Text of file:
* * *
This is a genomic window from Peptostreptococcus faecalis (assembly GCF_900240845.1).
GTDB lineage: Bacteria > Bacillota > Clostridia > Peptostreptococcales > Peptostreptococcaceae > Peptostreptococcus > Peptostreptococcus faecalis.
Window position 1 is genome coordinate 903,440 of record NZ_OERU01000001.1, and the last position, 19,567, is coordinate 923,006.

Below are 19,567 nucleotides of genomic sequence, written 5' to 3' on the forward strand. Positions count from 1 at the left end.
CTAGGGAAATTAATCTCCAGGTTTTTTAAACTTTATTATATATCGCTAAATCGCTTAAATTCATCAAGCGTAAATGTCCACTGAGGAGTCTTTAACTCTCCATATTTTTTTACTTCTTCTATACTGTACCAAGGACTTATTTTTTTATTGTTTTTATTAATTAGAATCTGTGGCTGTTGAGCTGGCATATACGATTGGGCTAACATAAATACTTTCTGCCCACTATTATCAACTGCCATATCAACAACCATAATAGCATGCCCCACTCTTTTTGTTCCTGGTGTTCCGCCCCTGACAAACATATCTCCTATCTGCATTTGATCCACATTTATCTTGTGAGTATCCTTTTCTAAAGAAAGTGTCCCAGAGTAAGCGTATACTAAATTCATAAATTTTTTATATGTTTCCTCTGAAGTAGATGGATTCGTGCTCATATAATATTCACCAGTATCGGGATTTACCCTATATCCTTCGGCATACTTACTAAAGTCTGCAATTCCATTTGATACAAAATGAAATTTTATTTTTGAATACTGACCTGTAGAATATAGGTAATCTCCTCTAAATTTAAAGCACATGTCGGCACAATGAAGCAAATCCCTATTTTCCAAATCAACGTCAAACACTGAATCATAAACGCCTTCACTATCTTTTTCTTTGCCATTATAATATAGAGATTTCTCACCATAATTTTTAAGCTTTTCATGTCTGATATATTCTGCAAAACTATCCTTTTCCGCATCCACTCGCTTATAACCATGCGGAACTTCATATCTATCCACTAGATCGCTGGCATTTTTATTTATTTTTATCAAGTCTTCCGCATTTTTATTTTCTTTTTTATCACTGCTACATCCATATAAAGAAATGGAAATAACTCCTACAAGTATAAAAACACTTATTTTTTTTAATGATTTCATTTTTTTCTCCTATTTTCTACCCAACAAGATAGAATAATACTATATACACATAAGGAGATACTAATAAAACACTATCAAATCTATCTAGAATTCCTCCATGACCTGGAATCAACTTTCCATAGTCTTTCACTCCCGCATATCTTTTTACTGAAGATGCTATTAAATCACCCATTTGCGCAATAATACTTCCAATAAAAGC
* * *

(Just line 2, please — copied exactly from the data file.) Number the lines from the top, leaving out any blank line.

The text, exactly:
GTDB lineage: Bacteria > Bacillota > Clostridia > Peptostreptococcales > Peptostreptococcaceae > Peptostreptococcus > Peptostreptococcus faecalis.